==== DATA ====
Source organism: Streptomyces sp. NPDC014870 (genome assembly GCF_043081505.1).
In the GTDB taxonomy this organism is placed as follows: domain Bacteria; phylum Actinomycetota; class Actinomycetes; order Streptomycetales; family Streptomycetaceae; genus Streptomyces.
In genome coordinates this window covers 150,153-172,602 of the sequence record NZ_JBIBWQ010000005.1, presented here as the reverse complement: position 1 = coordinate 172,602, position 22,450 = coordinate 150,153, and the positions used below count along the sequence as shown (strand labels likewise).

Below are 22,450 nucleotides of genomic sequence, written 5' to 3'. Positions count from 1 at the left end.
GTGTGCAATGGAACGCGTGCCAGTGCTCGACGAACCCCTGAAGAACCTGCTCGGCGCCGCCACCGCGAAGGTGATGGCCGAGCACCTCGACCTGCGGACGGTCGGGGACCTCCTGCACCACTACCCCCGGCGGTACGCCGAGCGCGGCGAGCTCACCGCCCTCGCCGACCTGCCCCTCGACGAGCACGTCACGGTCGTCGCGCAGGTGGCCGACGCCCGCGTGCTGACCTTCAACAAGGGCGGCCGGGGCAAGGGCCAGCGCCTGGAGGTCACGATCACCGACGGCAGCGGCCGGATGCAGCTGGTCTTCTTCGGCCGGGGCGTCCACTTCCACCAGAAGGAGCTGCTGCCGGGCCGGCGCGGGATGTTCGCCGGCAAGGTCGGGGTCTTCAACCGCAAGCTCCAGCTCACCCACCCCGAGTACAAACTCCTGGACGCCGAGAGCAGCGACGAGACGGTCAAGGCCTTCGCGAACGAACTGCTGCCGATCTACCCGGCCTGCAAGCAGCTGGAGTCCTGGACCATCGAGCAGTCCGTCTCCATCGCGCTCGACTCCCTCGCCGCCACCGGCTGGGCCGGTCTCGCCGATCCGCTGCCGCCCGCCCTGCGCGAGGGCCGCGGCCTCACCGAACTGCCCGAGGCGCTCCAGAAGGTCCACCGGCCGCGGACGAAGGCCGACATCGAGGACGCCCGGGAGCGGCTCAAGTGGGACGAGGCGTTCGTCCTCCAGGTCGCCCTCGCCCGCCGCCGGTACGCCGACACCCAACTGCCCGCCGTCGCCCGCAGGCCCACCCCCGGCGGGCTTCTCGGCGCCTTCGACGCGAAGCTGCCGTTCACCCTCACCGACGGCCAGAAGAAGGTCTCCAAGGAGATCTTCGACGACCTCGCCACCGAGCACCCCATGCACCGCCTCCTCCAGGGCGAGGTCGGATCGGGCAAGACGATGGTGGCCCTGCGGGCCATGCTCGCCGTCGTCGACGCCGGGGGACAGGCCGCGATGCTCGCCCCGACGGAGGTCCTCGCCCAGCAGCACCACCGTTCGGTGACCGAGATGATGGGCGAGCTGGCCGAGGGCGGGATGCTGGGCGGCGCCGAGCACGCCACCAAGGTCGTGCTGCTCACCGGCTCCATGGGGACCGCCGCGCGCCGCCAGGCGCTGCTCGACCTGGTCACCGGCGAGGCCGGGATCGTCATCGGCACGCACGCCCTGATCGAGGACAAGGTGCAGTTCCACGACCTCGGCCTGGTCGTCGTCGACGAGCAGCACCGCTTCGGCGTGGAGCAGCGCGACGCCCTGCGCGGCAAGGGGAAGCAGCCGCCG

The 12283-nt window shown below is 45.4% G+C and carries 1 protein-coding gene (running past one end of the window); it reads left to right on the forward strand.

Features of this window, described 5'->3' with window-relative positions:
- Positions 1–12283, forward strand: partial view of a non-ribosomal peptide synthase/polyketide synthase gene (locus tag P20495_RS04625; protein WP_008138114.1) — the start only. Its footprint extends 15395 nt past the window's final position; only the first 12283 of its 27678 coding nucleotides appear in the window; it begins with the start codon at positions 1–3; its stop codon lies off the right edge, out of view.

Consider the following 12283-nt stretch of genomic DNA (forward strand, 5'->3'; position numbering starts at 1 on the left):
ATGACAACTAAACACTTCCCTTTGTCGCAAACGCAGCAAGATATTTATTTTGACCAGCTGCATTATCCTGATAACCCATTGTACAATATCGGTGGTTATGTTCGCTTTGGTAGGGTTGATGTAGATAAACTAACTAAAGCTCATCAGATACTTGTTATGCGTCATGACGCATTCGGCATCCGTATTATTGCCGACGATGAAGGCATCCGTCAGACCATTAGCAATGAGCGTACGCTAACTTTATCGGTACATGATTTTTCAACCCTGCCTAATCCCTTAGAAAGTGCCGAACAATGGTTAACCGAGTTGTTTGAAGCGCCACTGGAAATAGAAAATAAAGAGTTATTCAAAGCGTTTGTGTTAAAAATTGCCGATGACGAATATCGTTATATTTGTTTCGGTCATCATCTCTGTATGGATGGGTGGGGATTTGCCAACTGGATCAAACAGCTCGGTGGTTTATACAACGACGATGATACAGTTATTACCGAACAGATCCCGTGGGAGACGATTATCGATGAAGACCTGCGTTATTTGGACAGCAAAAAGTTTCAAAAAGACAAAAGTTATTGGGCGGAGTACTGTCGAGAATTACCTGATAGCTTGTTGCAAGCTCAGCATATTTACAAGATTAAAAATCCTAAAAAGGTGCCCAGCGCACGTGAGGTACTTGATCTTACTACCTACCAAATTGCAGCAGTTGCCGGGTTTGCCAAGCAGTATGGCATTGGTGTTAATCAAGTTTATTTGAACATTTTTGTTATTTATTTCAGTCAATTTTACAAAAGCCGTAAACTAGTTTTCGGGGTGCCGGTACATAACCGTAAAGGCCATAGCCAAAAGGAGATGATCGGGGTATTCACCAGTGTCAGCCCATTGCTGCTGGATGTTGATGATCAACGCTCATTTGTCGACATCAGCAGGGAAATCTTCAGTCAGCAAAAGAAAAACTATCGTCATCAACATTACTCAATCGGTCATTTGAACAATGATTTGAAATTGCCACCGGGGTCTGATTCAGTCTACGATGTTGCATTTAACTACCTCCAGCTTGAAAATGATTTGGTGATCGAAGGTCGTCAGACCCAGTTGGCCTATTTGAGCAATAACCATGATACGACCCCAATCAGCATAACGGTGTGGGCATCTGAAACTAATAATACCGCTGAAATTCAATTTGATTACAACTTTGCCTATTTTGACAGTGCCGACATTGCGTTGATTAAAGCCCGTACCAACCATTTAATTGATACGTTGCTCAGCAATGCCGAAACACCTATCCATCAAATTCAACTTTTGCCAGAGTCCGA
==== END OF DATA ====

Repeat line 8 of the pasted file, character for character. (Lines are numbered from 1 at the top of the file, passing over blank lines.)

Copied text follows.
- Positions 1–12283, forward strand: partial view of a non-ribosomal peptide synthase/polyketide synthase gene (locus tag P20495_RS04625; protein WP_008138114.1) — the start only. Its footprint extends 15395 nt past the window's final position; only the first 12283 of its 27678 coding nucleotides appear in the window; it begins with the start codon at positions 1–3; its stop codon lies off the right edge, out of view.